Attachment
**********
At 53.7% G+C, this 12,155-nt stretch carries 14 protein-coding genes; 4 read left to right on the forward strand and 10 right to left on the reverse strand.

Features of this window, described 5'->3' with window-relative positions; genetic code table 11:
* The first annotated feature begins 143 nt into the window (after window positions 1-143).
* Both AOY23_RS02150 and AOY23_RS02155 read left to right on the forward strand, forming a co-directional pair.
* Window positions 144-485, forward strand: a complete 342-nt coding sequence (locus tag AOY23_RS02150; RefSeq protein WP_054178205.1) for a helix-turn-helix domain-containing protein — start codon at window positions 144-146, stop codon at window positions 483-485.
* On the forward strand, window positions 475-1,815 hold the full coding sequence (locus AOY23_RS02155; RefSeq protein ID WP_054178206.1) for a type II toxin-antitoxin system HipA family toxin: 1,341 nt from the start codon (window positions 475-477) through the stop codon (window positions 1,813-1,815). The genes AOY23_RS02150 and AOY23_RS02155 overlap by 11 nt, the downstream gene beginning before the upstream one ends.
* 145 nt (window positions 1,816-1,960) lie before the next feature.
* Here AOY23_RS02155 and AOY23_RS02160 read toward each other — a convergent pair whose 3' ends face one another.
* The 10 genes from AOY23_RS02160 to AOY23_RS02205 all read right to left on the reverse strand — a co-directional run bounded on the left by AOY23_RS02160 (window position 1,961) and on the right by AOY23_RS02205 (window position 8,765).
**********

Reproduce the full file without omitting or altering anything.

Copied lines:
At 53.7% G+C, this 12,155-nt stretch carries 14 protein-coding genes; 4 read left to right on the forward strand and 10 right to left on the reverse strand.

Features of this window, described 5'->3' with window-relative positions; genetic code table 11:
* The first annotated feature begins 143 nt into the window (after window positions 1-143).
* Both AOY23_RS02150 and AOY23_RS02155 read left to right on the forward strand, forming a co-directional pair.
* Window positions 144-485, forward strand: a complete 342-nt coding sequence (locus tag AOY23_RS02150; RefSeq protein WP_054178205.1) for a helix-turn-helix domain-containing protein — start codon at window positions 144-146, stop codon at window positions 483-485.
* On the forward strand, window positions 475-1,815 hold the full coding sequence (locus AOY23_RS02155; RefSeq protein ID WP_054178206.1) for a type II toxin-antitoxin system HipA family toxin: 1,341 nt from the start codon (window positions 475-477) through the stop codon (window positions 1,813-1,815). The genes AOY23_RS02150 and AOY23_RS02155 overlap by 11 nt, the downstream gene beginning before the upstream one ends.
* 145 nt (window positions 1,816-1,960) lie before the next feature.
* Here AOY23_RS02155 and AOY23_RS02160 read toward each other — a convergent pair whose 3' ends face one another.
* The 10 genes from AOY23_RS02160 to AOY23_RS02205 all read right to left on the reverse strand — a co-directional run bounded on the left by AOY23_RS02160 (window position 1,961) and on the right by AOY23_RS02205 (window position 8,765).